Posts Tagged ‘reading’

On the Importance of Reviews for Authors

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You’ve probably seen writers asking their readers to leave reviews of their work at places like Amazon or Goodreads; if you read any self-published stuff, you’ve undoubtedly seen the call-to-action that is almost always at the end of any ebook: “Please take the time to leave a review of this book wherever you bought it.” It might seem annoying, all of this begging for extra attention from the reader, particularly if you’re not one to do reviews. It might even seem crass to ask at all.

But the brutal truth is that reviews are an absolutely necessary part of the business. Writing is a business, and as such, authors have to treat it as one. Reviews are especially important to new writers, who don’t have selling-power connected to their name yet, and thus can easily find themselves languishing in obscurity not because they’ve written a bad book but because few people take a chance on them because their book has few to zero reviews at the vendor. I know that I, for example, am much more likely to turn away from a book if it has zero or only one or two reviews, even if it’s free (and I’m particularly suspicious if all of the reviews are 5 star ones). A book that never gets read never gets reviewed, and so in turn continues to not get read; a vicious circle.

But this circle is even more never-ending. One of the best ways to reach a larger audience that just doesn’t yet know a specific book exists is for author to get a promotional ad with places like Bookbub. Some of you may be familiar with BB, but for those who aren’t, it’s a daily advertising burst, telling its tens of thousands of subscribers about books that are deeply discounted or free. Bookbub gets an author’s book in front of that many people each day, and while I’ve seen some authors who say their ad only got them to the break-even point of sales, I’ve never heard of anyone taking a substantial financial loss on an ad (the ads have to be paid for, and they aren’t cheap by any means). In fact most folks I’ve seen report profits on their ads, which means literally thousands of downloads in a single day. That’s a newer author’s dream-come-true (and even for some of us less-newer authors who are quite obscure). But here’s the deal: while BB will look at practically any book for consideration, they have limited space in their daily emails, and so the number of reviews a title has plays a really big part in whether or not they will seriously consider a given book. A title with only a dozen reviews stands practically no chance when it’s going up against a title with hundreds of reviews, or even fifty. BB’s audience is looking for good books, and BB relies on reviews and average rating at retailers to determine what will appeal to their audience. And competition is fierce (only 20% of submissions get accepted for promotion.). So those who could really benefit from a BB ad aren’t able to get it because of the lack of reviews, because of the lack of exposure. The circle continues.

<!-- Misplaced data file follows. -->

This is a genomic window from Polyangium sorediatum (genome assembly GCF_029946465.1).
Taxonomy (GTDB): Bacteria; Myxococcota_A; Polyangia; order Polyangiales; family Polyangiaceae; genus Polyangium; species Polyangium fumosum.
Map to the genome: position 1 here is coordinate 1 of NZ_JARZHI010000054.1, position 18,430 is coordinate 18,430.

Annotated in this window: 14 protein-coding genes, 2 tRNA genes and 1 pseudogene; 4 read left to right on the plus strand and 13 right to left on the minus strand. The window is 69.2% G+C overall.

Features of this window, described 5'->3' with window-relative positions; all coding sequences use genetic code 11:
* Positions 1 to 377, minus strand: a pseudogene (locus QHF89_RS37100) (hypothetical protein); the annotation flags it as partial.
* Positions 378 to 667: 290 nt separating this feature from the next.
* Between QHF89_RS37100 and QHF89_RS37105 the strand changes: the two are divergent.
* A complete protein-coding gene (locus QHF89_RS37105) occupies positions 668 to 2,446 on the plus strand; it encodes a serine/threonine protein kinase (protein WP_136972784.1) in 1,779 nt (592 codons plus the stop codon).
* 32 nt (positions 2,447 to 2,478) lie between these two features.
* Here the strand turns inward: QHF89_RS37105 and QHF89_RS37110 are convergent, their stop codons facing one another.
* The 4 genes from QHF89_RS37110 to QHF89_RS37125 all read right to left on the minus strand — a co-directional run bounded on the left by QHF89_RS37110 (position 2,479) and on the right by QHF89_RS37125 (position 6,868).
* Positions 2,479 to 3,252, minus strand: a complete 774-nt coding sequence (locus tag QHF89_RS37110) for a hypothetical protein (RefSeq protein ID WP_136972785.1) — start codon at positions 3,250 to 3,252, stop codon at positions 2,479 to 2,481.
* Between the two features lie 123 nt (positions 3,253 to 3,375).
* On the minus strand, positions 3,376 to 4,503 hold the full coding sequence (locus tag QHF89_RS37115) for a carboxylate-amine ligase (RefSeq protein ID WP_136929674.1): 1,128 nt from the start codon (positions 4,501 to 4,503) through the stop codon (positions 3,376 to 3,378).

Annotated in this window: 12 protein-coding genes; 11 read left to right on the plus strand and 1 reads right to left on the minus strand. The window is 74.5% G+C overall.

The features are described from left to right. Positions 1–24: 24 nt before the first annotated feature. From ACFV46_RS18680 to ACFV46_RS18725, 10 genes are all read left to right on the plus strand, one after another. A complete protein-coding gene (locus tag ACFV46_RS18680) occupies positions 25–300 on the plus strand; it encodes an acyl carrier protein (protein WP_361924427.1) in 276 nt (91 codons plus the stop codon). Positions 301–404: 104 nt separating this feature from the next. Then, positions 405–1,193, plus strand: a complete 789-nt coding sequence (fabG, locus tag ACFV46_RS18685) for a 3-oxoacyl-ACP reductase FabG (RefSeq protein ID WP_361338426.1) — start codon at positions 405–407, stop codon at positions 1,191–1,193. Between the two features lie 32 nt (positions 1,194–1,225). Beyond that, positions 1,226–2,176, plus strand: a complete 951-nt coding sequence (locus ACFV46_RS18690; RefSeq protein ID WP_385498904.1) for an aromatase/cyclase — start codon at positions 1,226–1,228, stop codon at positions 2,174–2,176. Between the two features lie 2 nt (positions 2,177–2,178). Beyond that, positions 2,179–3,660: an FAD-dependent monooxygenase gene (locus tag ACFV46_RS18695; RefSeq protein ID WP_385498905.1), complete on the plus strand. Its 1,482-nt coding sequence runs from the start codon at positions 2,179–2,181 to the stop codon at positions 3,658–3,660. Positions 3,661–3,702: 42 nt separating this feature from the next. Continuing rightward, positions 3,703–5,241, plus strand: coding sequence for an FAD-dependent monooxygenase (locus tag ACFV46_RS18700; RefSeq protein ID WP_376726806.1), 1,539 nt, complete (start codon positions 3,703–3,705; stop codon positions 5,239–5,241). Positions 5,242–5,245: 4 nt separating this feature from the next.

So authors aren’t just asking you to leave reviews for ego reasons; there’s solid business reasons for asking for those reviews. As much as we’d all like to think that books are all about the art, they are also about the business; they cost not just time to produce, but money as well; cover artists and editors must be paid. And so does the author, regardless of whether they’re traditionally published or they are publishing themselves. Bills must be paid in order for the stories to be produced. The two things reader can do to help authors continue producing quality work is to first buy their work, and then also leave honest feedback (either positive or negative) at the point-of-sale. Even a negative review has its place and usefulness; personally, the first thing I look at on any product I haven’t already committed to buying is to look at the lowest ratings, to determine if there’s an actual problem (like poor editing or quality issues). Sometimes the low ranking are written by idiots who blame a completely unrelated issue on the product itself (“the seller sent me a copy with the cover bent, so one star!”), but sometimes low ratings have actually convinced me to buy a book, because the things that reader was ranting about are thinks I really like.